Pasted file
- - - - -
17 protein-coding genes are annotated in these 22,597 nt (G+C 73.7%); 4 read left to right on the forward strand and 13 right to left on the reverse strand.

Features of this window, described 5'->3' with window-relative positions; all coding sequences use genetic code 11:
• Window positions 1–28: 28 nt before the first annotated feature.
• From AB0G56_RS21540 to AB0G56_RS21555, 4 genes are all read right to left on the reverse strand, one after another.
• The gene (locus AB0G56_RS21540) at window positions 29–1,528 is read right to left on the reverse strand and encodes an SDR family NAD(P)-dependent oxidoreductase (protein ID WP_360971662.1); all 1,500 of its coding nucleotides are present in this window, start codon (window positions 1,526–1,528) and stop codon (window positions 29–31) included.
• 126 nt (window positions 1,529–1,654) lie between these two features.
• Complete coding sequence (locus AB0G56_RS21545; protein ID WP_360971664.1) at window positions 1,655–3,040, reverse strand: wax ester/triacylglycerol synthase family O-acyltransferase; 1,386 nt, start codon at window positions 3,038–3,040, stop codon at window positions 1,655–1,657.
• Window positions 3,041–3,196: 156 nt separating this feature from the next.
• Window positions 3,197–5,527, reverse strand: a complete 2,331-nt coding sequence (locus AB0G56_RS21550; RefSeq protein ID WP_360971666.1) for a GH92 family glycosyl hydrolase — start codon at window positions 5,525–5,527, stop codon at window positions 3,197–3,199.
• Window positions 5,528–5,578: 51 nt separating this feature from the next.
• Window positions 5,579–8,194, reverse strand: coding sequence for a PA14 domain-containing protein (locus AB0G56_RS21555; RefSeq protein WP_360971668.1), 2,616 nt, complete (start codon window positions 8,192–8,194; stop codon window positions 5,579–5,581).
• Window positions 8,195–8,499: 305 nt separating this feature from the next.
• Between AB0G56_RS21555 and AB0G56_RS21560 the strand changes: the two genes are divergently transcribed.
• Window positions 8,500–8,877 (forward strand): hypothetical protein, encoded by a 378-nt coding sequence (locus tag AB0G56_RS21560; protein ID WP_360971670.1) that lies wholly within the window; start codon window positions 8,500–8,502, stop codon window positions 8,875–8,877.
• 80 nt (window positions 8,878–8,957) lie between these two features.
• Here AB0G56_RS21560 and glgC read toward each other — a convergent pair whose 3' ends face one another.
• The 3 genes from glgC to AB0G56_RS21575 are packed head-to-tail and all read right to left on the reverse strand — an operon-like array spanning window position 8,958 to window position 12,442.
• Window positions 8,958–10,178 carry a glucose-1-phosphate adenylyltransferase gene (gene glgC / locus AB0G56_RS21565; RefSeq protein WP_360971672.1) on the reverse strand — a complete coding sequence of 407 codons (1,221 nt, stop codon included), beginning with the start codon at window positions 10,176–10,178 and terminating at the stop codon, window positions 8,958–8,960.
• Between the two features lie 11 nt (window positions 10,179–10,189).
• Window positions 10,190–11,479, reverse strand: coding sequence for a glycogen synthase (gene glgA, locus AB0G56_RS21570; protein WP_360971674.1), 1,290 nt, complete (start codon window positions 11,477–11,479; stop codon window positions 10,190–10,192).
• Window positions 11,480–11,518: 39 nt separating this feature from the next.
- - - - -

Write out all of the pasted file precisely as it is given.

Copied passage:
17 protein-coding genes are annotated in these 22,597 nt (G+C 73.7%); 4 read left to right on the forward strand and 13 right to left on the reverse strand.

Features of this window, described 5'->3' with window-relative positions; all coding sequences use genetic code 11:
• Window positions 1–28: 28 nt before the first annotated feature.
• From AB0G56_RS21540 to AB0G56_RS21555, 4 genes are all read right to left on the reverse strand, one after another.
• The gene (locus AB0G56_RS21540) at window positions 29–1,528 is read right to left on the reverse strand and encodes an SDR family NAD(P)-dependent oxidoreductase (protein ID WP_360971662.1); all 1,500 of its coding nucleotides are present in this window, start codon (window positions 1,526–1,528) and stop codon (window positions 29–31) included.
• 126 nt (window positions 1,529–1,654) lie between these two features.
• Complete coding sequence (locus AB0G56_RS21545; protein ID WP_360971664.1) at window positions 1,655–3,040, reverse strand: wax ester/triacylglycerol synthase family O-acyltransferase; 1,386 nt, start codon at window positions 3,038–3,040, stop codon at window positions 1,655–1,657.
• Window positions 3,041–3,196: 156 nt separating this feature from the next.
• Window positions 3,197–5,527, reverse strand: a complete 2,331-nt coding sequence (locus AB0G56_RS21550; RefSeq protein ID WP_360971666.1) for a GH92 family glycosyl hydrolase — start codon at window positions 5,525–5,527, stop codon at window positions 3,197–3,199.
• Window positions 5,528–5,578: 51 nt separating this feature from the next.
• Window positions 5,579–8,194, reverse strand: coding sequence for a PA14 domain-containing protein (locus AB0G56_RS21555; RefSeq protein WP_360971668.1), 2,616 nt, complete (start codon window positions 8,192–8,194; stop codon window positions 5,579–5,581).
• Window positions 8,195–8,499: 305 nt separating this feature from the next.
• Between AB0G56_RS21555 and AB0G56_RS21560 the strand changes: the two genes are divergently transcribed.
• Window positions 8,500–8,877 (forward strand): hypothetical protein, encoded by a 378-nt coding sequence (locus tag AB0G56_RS21560; protein ID WP_360971670.1) that lies wholly within the window; start codon window positions 8,500–8,502, stop codon window positions 8,875–8,877.
• 80 nt (window positions 8,878–8,957) lie between these two features.
• Here AB0G56_RS21560 and glgC read toward each other — a convergent pair whose 3' ends face one another.
• The 3 genes from glgC to AB0G56_RS21575 are packed head-to-tail and all read right to left on the reverse strand — an operon-like array spanning window position 8,958 to window position 12,442.
• Window positions 8,958–10,178 carry a glucose-1-phosphate adenylyltransferase gene (gene glgC / locus AB0G56_RS21565; RefSeq protein WP_360971672.1) on the reverse strand — a complete coding sequence of 407 codons (1,221 nt, stop codon included), beginning with the start codon at window positions 10,176–10,178 and terminating at the stop codon, window positions 8,958–8,960.
• Between the two features lie 11 nt (window positions 10,179–10,189).
• Window positions 10,190–11,479, reverse strand: coding sequence for a glycogen synthase (gene glgA, locus AB0G56_RS21570; protein WP_360971674.1), 1,290 nt, complete (start codon window positions 11,477–11,479; stop codon window positions 10,190–10,192).
• Window positions 11,480–11,518: 39 nt separating this feature from the next.